Best Buy polishes its Apple

This Sunday, Best Buy will start selling iPhones.

If you're like me (or more correctly, like I used to be), you may be saying: "Huh? Best Buy? Who would want to go there to buy Apple products?"

Indeed, over the years, my opinion of Best Buy had sunk so low that you'd have to open a storm drain to even hope to find it.

But times change.

Buying a television

I recently decided to buy a new flat-screen television. Initially, I went to Circuit City. In the past, compared to Best Buy, Circuit City had a better selection of televisions, a more informed sales staff and most often had the best prices.

No more.

My recent visits to Circuit City revealed a weak selection of televisions (especially in the 37" to 40" size, which is what I was planning to buy), an unattractive and not well-maintained display area, and sales people that knew less about the products than...well than most of their customers (I imagine this last point is a by-product of the cost-cutting mass firing of their staff a few years ago).

In contrast, Best Buy had, in stock and on display, all the televisions I was interested in (and several more to spare). Their layout was clean and functional. The staff was generally well informed (although one salesman insisted that a Sony television had a 120Hz display, even though I knew it did not). With a few exceptions, even the prices were better at Best Buy (and Best Buy agreed to match the price in those cases).

These differences held true across several stores that I visited, both in California and in North Carolina.

Back to Apple

Returning to Best Buy selling Apple products -- many of you may recall Best Buy's earlier forays into carrying Apple products. They were a disaster. The main trouble (as with similar ventures by the now nearly departed CompUSA) was that the Apple products (what few they carried) were stuck off in a corner somewhere, almost as if they were there by mistake. If you asked the sales staff about the Apple hardware, they would most likely either profess ignorance or attempt to steer you to a PC. It was this type of experience that led Apple to open its own line of retail stores (and you know how that story ends: despite initial predictions of doom by the press, the stores have been a spectacular success).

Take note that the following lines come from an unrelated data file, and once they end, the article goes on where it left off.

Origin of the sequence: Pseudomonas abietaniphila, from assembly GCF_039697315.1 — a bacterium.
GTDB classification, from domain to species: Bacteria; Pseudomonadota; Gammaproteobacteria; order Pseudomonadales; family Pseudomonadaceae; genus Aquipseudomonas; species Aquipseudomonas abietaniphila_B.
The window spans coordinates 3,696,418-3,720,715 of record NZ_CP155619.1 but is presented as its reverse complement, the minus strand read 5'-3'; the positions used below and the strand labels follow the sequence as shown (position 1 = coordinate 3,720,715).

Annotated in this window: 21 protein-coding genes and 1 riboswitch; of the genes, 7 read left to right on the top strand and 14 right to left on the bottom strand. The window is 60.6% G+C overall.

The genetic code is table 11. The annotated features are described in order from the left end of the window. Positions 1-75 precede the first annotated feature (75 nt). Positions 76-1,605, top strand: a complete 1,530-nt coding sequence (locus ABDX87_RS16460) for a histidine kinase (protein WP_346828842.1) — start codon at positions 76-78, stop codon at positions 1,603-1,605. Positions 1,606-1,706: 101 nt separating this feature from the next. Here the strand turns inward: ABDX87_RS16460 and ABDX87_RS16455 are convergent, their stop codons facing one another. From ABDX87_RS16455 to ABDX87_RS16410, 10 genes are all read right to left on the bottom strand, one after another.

In stark contrast, Best Buy now has an entire section of the store devoted to Apple products. While it certainly won't win any design awards, especially as compared to Apple Stores, they are a far cry from the "old days." And sales staff actually show some interest in helping you make a purchase of an Apple product.

Granted, Best Buy will never be a place where I would prefer to go for Apple hardware. The Apple Store is far better. For me, even the Web is better. Certainly the selection is better. But there are many potential Apple customers who do not live close to an Apple Store and don't want to shop online. Or who may not be committed to buying Apple and prefer a store that offers a broader choice. Or who want a store that sells stuff besides computers and iPods. For them, Best Buy is an attractive and viable alternative.

I expect iPhones will do well at Best Buy (but you may want to check out the cautions described in this New York Times article). Of course, that means Apple will also come out ahead. A win-win situation for everyone involved.